When Food Safety Meets Cyber Risk
Article, Food Safety Magazine – September 2017
There is a new type of risk making its way down the supply chain which will present new challenges for food manufacturers and the insurance industry. Simon Oddy discusses further in Food Safety Magazine.
As appeared in Food Safety Magazine, September 14, 2017.
By: Simon Oddy and Duc Nguyen
Food manufacturers have a lot to worry about. On any given day, not only do they need to think about their processes and brainstorm ways to become more efficient and stay competitive, they must also focus on the bottom line—sales, profits, losses and the unpredictable possibility and ramifications of a recall. But is there now a new concern to lose sleep over?
Changes implemented by the U.S. Food and Drug Administration and generally tighter food control have seen food recall cases increase in frequency and magnitude. The risk management industry has helped manufacturers make better decisions in the event of a food recall, while also minimizing financial risk.
The insurance industry has developed programs to assist companies when a contamination or recall occurs, crisis consultants are there to help, and financial protection is available. Similarly, insurers are busily developing responses to cyber risks and providing insurance programs, which include resources to aid in the event of a cyber-attack or security breach—and to help remedy the resulting damages.
There is a new type of risk making its way down the supply chain which will present new challenges for food manufacturers and the insurance industry. Crisis management and food recall risks are now on a collision course with cyber risk.
Food Contamination and Cyber Risk
In an increasingly interconnected world, manufacturers are automating their processes more frequently. But by utilizing automation, manufacturers are inheriting and assuming the potential cyber risks previously only associated with computer based systems.
The recent series of alerts from ICS-CERT (Industrial Control Systems Cyber Emergency Response Team) reminds us of the vulnerability of certain systems utilized in the food supply chain. As designed, much of the equipment used in food manufacturing is vulnerable to remote exploitation that requires a relatively low level of skill. Therefore, the increasing frequency of these alerts is concerning, as are the size and scope of the associated risks.
It is not inconceivable to think that, in the near future, someone with malicious intent could hack into a food processing system and make slight adjustments to machinery without anyone noticing. A few degrees warmer in the refrigerator or a few minutes off of the time in the oven could be all it takes for an item to go from consumable to unsafe food, with a risk of harm. There is a possibility that food manufacturing equipment could be breached, remotely controlled and possibly cause a contamination or food safety event.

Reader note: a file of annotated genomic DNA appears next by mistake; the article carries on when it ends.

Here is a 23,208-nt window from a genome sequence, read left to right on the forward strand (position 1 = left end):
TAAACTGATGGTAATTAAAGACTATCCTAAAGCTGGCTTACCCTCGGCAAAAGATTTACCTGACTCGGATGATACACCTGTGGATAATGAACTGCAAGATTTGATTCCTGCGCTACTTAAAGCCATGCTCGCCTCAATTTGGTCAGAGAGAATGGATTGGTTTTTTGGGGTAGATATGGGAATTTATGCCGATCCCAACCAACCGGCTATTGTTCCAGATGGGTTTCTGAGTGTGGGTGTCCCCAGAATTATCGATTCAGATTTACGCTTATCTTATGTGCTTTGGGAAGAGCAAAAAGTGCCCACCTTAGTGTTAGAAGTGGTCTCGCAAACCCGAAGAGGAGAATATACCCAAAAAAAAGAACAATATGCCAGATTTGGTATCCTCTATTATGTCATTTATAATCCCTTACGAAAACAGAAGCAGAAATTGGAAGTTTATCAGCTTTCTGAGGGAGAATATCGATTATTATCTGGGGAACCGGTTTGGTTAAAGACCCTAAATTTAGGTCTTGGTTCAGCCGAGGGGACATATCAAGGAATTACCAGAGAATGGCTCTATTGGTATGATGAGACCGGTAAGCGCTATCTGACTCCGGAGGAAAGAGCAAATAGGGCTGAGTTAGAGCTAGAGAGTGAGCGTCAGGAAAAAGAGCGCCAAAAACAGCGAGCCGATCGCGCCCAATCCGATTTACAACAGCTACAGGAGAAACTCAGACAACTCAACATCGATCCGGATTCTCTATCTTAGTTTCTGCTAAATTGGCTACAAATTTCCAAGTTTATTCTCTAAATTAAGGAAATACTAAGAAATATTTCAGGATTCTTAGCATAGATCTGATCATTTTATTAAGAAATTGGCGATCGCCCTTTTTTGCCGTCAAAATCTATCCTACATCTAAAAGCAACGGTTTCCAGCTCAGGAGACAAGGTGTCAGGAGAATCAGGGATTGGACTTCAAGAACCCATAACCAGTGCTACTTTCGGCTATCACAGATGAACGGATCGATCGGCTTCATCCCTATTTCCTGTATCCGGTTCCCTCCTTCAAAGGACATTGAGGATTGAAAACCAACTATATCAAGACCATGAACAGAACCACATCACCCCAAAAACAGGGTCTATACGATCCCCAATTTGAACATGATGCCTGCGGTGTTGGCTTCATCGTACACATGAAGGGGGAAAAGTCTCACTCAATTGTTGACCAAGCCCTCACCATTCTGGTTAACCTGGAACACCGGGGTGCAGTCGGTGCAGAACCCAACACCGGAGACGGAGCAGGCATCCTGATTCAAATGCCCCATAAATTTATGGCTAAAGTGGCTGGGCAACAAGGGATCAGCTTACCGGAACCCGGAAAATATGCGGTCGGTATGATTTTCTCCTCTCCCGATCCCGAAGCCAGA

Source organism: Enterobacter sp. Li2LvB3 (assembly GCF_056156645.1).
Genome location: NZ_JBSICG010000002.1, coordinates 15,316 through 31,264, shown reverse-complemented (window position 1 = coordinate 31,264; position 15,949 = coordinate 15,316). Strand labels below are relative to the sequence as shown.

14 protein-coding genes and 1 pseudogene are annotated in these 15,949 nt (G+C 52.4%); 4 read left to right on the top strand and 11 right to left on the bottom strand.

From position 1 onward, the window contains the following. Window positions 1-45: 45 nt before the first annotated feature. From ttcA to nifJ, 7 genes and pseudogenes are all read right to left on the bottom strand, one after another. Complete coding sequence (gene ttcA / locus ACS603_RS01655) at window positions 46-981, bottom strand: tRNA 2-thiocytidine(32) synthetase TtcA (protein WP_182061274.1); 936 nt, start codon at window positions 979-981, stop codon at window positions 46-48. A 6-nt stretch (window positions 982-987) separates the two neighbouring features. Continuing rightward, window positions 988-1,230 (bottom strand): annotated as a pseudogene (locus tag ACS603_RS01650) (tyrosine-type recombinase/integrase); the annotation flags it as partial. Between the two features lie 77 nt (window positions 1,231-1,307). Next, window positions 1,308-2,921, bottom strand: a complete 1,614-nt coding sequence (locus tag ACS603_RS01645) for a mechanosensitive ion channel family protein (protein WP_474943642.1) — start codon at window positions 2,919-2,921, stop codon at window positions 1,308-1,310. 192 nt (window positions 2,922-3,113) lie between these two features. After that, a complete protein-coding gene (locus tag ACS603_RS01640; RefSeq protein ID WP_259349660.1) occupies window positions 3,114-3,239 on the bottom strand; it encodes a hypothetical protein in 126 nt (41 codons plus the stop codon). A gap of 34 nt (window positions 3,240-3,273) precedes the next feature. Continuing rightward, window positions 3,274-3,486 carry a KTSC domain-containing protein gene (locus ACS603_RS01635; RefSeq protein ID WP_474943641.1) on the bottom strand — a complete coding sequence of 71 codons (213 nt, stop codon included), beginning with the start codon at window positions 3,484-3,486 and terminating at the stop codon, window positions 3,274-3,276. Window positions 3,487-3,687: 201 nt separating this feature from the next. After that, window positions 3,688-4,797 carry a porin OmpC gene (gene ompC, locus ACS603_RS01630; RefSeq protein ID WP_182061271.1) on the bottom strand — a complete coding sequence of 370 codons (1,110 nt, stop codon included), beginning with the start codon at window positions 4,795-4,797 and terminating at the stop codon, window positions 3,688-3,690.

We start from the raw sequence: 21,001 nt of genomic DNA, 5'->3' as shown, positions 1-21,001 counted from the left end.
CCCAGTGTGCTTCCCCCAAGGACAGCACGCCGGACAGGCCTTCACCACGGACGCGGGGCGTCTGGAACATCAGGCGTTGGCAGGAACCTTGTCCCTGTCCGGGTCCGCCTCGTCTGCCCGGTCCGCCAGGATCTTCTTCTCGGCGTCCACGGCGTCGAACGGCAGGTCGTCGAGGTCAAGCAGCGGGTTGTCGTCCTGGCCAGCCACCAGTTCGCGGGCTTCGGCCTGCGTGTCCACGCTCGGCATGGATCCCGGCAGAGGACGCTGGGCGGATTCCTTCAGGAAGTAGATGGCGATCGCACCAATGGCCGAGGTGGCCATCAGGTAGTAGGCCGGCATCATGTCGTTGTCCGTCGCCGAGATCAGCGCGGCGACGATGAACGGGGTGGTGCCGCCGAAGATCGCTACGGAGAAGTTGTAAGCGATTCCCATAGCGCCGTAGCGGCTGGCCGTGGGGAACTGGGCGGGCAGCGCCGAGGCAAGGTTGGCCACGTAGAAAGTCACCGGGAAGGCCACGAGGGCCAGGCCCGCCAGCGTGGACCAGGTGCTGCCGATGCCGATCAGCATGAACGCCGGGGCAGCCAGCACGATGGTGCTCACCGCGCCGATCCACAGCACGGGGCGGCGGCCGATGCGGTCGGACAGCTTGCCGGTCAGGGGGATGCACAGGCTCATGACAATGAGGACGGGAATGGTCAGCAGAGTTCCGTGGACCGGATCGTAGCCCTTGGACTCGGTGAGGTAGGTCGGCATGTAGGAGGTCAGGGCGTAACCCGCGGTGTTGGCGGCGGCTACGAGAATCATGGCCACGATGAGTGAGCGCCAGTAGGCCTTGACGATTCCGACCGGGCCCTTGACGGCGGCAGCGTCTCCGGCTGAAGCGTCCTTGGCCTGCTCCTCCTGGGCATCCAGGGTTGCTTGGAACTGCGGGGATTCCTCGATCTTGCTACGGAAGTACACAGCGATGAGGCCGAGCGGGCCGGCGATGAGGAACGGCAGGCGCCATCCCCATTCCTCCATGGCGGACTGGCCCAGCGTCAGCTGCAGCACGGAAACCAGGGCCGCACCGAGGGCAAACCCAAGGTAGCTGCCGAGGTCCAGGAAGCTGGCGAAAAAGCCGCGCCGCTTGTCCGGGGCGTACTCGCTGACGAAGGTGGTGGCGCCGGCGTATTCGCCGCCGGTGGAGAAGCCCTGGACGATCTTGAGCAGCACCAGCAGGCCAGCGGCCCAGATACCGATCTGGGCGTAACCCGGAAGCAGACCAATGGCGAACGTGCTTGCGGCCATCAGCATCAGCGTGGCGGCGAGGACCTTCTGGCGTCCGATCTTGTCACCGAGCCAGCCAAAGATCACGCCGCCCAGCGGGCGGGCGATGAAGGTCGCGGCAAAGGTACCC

This type of equipment vulnerability is nothing new. It was first seen with Stuxnet, the malicious computer worm that impacted Iran’s nuclear program via remote exploitation in 2010. Granted, that involved a nuclear plant system, and manufacturers and consumers may have a hard time relating a meltdown at a nuclear plant to food processing. But the point is that systems vulnerability can impact a wide range of processing systems that people interact with on an everyday basis.
Who Covers the Loss?
When a cyber event causes a food safety or contamination event, who steps in to cover the loss? Which of an insured’s policies covers the loss and which carrier takes the lead in the claim handling? Policy interactions of this type have been seen before, where cargo, general liability and property policies, as well as other coverages all have to interact when faced with a loss in the food supply chain. In past events, the food safety issues were evident, and food contamination policies had been designed to respond and protect against these scenarios.
However, cyber matters are not clearly addressed when it comes to food production. The typical policies covering food production do not carry cyber exclusions that would limit coverage of a cyber caused event. And new cyber policies are being designed to cover the broader risks associated with the financial impact of a security breach. The costs covered under these policies are fairly well defined, but cyber events are continuing to evolve. In the cyber sector, we are seeing a continued increase in the demand to broaden business income loss coverage, where the loss is caused by a cyber breach. These policy terms currently link the losses to a defined period during which the software is “down.” We will continue to see an interplay between cyber coverage and other areas of more traditional insurance.
As cyber insurance policies evolve and business income loss coverage broadens, these type of service interruptions may form part of the covered loss. With losses of these types, linking cause and effect is increasingly important: What caused the loss? Was it a food safety issue? Or a cyber breach? Or maybe a combination of the two?
The recent announcements from ICS-CERT serve to highlight the new risks associated with supply chain management. As coverage evolves, insurers and those handling claims will need to understand who is covering what.
If manufacturing process vulnerabilities lead to contamination within the supply chain, recall and business income loss issues will be the result. The impact of cyber events is far reaching, and it is no longer limited to the release of personal data or confidential information. Physical risk and extended financial losses are a growing concern.